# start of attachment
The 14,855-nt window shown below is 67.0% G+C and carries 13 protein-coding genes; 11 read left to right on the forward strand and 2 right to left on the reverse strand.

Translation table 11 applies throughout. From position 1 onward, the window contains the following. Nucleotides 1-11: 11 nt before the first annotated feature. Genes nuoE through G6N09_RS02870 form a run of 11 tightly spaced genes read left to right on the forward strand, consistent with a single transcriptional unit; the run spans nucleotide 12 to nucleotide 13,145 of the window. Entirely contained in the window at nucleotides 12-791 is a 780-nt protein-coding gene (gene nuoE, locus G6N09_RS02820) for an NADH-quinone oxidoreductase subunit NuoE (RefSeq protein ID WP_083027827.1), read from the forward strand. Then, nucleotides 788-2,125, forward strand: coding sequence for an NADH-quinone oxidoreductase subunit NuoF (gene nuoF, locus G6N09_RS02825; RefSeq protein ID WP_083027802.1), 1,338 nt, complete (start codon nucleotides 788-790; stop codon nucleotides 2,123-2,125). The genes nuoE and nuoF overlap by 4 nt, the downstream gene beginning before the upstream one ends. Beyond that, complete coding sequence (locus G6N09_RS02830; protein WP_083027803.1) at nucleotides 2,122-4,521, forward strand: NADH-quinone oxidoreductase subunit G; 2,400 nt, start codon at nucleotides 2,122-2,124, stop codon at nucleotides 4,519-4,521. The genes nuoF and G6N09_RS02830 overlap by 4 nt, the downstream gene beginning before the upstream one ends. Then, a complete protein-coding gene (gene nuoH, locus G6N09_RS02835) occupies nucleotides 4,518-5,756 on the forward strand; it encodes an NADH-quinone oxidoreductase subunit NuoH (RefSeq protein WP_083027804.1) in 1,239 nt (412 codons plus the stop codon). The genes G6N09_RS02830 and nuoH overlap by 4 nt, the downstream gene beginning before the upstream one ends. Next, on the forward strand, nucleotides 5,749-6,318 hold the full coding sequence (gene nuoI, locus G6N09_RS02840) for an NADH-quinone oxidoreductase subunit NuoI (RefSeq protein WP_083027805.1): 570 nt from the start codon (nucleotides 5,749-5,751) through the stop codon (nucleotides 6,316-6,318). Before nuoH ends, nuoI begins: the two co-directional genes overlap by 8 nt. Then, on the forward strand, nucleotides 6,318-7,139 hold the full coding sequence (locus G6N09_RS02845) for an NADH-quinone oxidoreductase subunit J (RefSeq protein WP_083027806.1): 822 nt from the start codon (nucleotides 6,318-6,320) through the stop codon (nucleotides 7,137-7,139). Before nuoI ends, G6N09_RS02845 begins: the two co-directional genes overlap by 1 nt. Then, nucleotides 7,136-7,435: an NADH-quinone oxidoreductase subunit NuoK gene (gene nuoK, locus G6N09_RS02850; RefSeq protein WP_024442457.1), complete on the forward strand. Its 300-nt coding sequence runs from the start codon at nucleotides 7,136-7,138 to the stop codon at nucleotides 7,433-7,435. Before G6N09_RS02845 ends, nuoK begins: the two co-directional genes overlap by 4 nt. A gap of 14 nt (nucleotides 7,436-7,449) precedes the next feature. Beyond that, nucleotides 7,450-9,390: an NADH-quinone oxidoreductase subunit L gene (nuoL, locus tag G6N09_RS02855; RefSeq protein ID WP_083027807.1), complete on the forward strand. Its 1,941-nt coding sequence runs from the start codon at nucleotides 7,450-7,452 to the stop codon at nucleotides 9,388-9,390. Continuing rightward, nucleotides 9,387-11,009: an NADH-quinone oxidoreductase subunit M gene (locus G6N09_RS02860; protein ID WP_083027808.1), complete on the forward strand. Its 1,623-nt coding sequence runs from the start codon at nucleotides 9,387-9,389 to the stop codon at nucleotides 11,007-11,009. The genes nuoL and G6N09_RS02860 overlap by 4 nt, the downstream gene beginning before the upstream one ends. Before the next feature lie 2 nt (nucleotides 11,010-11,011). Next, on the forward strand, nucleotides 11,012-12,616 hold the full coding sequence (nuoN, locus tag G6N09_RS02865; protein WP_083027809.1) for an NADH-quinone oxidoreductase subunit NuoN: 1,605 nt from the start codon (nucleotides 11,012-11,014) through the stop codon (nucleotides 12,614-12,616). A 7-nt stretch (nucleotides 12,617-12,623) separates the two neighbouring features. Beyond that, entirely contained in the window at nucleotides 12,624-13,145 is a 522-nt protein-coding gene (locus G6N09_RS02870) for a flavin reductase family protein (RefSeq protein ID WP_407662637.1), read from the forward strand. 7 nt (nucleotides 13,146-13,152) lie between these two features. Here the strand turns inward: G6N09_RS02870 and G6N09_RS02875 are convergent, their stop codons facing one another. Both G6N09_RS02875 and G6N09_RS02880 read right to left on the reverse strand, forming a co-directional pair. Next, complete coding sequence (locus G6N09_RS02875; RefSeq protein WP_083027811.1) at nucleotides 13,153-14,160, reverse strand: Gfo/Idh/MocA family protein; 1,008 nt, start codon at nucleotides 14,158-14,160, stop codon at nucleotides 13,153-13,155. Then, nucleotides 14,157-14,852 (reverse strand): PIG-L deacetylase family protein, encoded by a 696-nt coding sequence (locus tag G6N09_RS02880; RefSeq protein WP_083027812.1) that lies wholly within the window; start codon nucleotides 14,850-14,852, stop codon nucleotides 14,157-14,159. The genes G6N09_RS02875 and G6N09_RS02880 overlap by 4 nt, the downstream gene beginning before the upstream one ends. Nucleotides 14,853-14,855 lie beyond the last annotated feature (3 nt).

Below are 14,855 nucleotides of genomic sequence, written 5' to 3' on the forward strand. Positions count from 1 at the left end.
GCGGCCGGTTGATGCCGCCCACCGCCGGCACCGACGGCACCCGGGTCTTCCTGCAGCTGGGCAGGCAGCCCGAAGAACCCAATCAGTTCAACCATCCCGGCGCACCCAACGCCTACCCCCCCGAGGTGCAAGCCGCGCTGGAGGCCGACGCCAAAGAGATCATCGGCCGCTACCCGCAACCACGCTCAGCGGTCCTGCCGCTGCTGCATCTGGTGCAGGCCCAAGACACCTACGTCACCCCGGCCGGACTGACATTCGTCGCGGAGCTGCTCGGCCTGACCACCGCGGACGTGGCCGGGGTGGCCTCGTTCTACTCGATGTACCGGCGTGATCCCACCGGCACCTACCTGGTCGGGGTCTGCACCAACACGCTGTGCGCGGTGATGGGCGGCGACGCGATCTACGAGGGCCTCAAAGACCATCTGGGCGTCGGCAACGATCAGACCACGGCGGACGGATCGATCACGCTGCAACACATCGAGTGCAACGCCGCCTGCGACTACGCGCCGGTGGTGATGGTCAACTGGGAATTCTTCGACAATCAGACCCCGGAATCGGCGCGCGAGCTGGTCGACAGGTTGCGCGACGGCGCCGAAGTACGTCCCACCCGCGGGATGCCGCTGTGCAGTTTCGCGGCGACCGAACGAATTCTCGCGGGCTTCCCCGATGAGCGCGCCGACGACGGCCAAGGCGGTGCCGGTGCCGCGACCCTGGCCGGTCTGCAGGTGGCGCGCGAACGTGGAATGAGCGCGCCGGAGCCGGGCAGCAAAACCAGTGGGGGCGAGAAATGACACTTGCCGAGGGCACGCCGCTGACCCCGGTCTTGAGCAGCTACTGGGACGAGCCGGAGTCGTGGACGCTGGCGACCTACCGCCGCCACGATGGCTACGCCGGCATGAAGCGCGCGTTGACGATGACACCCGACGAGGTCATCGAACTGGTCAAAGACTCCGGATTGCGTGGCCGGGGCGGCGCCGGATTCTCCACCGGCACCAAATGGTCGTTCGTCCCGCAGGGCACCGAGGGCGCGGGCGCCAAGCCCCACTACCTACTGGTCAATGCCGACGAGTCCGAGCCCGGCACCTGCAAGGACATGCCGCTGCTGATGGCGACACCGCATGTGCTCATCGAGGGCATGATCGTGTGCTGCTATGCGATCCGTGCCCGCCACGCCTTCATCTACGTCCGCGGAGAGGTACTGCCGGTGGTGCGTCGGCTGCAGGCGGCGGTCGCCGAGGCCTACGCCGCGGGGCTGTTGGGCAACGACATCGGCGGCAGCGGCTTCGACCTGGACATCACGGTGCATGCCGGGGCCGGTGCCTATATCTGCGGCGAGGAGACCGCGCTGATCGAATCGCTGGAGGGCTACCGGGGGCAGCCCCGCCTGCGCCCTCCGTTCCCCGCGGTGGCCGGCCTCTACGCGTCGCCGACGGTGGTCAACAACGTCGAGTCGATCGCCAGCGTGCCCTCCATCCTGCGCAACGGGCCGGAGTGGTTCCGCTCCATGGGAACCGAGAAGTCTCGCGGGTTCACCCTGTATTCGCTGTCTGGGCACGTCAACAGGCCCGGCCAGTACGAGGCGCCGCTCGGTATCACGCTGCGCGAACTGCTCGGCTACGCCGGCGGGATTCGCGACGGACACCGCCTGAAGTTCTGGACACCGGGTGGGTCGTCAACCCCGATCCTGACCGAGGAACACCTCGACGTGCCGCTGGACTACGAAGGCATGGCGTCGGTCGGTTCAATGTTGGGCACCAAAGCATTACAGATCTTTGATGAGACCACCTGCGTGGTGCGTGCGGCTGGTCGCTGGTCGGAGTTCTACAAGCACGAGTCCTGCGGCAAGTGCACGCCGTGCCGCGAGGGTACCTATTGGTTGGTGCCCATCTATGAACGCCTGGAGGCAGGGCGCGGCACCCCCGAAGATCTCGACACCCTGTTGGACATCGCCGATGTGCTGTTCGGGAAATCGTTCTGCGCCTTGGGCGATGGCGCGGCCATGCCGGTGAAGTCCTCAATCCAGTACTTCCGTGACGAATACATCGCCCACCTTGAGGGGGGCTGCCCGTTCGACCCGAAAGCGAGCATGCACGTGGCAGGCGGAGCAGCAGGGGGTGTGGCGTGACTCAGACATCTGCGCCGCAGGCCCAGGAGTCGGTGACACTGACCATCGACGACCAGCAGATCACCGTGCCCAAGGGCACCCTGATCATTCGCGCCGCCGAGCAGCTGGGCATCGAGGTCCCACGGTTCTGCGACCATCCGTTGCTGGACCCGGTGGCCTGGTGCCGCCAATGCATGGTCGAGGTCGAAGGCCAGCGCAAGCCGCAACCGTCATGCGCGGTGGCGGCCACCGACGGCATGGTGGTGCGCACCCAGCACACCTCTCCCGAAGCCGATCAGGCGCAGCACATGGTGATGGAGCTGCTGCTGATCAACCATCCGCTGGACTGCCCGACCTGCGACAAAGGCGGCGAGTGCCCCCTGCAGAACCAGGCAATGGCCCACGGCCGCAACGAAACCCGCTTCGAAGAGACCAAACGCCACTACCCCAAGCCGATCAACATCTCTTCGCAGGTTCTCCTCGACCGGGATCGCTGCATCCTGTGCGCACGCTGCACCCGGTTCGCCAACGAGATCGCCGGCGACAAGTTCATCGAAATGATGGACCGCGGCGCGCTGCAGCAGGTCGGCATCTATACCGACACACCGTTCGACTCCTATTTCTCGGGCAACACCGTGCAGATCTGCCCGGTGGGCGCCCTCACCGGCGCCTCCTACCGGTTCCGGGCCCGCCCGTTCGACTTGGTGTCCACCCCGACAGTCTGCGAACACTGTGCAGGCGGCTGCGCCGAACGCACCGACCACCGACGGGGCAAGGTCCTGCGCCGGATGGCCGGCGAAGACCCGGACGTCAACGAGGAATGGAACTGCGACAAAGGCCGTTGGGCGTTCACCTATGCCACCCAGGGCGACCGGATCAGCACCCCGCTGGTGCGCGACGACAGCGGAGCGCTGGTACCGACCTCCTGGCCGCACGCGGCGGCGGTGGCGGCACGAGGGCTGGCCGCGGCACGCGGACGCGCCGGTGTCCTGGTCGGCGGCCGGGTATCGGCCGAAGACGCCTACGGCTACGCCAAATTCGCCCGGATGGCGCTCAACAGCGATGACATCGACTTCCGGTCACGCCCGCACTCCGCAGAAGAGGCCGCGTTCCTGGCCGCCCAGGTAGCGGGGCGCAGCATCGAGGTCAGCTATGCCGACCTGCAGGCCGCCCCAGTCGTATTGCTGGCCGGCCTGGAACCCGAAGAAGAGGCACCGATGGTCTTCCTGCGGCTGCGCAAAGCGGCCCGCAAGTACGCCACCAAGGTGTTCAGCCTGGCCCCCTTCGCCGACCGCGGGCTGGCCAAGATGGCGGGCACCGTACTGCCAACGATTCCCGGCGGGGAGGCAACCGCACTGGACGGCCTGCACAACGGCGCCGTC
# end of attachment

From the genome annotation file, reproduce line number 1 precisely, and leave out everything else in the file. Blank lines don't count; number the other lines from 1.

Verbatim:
The 14,855-nt window shown below is 67.0% G+C and carries 13 protein-coding genes; 11 read left to right on the forward strand and 2 right to left on the reverse strand.